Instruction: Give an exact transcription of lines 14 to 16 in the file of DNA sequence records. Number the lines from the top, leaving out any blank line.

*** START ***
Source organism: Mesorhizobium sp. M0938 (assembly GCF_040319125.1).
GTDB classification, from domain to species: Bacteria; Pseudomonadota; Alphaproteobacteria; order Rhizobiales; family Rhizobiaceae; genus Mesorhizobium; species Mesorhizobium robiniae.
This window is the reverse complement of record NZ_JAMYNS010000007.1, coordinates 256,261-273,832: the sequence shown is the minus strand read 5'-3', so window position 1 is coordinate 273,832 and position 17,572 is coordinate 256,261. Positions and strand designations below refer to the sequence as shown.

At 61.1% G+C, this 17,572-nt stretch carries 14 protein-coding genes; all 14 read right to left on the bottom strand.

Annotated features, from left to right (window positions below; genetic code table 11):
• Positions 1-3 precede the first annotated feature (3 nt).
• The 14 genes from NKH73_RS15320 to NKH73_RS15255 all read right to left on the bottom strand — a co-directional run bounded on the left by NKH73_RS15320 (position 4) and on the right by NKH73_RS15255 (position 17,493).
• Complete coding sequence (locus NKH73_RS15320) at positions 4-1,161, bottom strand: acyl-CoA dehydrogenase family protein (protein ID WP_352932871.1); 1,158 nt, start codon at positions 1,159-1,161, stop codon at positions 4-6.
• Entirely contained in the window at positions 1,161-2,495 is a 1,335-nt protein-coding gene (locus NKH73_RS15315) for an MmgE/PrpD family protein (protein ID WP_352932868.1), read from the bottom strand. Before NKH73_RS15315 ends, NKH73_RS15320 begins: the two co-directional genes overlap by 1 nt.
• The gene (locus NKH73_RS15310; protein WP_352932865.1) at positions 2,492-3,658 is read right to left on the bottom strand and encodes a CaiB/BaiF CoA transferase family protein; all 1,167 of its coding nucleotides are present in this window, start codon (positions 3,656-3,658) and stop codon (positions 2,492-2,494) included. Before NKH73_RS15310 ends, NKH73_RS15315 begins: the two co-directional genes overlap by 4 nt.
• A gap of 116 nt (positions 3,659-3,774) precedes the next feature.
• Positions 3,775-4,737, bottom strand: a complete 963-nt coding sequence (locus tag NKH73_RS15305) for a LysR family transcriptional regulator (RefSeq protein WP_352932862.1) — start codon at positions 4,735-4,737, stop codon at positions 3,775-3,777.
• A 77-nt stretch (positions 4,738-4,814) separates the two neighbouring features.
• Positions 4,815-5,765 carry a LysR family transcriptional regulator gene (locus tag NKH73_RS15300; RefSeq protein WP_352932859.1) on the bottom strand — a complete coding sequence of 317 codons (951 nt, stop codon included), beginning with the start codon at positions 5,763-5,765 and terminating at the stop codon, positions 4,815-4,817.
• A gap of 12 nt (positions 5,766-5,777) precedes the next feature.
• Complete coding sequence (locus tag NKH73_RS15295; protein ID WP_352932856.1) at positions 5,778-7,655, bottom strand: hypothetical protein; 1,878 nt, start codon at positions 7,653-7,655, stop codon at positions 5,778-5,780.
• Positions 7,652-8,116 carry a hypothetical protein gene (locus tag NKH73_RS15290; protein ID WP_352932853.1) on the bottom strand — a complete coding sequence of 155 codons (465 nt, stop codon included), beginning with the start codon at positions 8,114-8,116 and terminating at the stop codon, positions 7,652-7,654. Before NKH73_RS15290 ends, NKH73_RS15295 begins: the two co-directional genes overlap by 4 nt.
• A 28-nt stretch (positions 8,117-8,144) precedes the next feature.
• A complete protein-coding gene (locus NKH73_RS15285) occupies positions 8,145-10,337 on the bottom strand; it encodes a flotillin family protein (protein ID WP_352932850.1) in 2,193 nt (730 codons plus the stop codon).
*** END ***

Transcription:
• Positions 4,815-5,765 carry a LysR family transcriptional regulator gene (locus tag NKH73_RS15300; RefSeq protein WP_352932859.1) on the bottom strand — a complete coding sequence of 317 codons (951 nt, stop codon included), beginning with the start codon at positions 5,763-5,765 and terminating at the stop codon, positions 4,815-4,817.
• A gap of 12 nt (positions 5,766-5,777) precedes the next feature.
• Complete coding sequence (locus tag NKH73_RS15295; protein ID WP_352932856.1) at positions 5,778-7,655, bottom strand: hypothetical protein; 1,878 nt, start codon at positions 7,653-7,655, stop codon at positions 5,778-5,780.